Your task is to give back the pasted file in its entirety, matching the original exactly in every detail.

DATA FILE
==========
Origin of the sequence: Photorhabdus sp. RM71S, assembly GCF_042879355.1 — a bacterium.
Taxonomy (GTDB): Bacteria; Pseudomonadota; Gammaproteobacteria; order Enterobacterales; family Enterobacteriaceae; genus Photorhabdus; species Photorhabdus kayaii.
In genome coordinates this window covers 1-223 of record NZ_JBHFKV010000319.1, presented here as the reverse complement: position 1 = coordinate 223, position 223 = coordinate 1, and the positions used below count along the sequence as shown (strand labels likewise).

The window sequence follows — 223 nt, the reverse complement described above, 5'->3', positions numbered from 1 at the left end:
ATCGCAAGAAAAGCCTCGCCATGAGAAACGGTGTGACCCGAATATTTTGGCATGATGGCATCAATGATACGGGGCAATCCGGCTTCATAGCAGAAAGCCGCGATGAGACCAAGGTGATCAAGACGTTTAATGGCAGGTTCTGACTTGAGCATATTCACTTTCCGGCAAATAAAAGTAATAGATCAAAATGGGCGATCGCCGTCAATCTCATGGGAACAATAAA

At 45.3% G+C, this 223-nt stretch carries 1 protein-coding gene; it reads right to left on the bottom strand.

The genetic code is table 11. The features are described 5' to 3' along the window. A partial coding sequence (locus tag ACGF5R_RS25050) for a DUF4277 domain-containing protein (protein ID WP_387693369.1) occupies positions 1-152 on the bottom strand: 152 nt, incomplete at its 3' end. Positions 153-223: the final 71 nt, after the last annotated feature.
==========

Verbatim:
Origin of the sequence: Photorhabdus sp. RM71S, assembly GCF_042879355.1 — a bacterium.
Taxonomy (GTDB): Bacteria; Pseudomonadota; Gammaproteobacteria; order Enterobacterales; family Enterobacteriaceae; genus Photorhabdus; species Photorhabdus kayaii.
In genome coordinates this window covers 1-223 of record NZ_JBHFKV010000319.1, presented here as the reverse complement: position 1 = coordinate 223, position 223 = coordinate 1, and the positions used below count along the sequence as shown (strand labels likewise).

The window sequence follows — 223 nt, the reverse complement described above, 5'->3', positions numbered from 1 at the left end:
ATCGCAAGAAAAGCCTCGCCATGAGAAACGGTGTGACCCGAATATTTTGGCATGATGGCATCAATGATACGGGGCAATCCGGCTTCATAGCAGAAAGCCGCGATGAGACCAAGGTGATCAAGACGTTTAATGGCAGGTTCTGACTTGAGCATATTCACTTTCCGGCAAATAAAAGTAATAGATCAAAATGGGCGATCGCCGTCAATCTCATGGGAACAATAAA

At 45.3% G+C, this 223-nt stretch carries 1 protein-coding gene; it reads right to left on the bottom strand.

The genetic code is table 11. The features are described 5' to 3' along the window. A partial coding sequence (locus tag ACGF5R_RS25050) for a DUF4277 domain-containing protein (protein ID WP_387693369.1) occupies positions 1-152 on the bottom strand: 152 nt, incomplete at its 3' end. Positions 153-223: the final 71 nt, after the last annotated feature.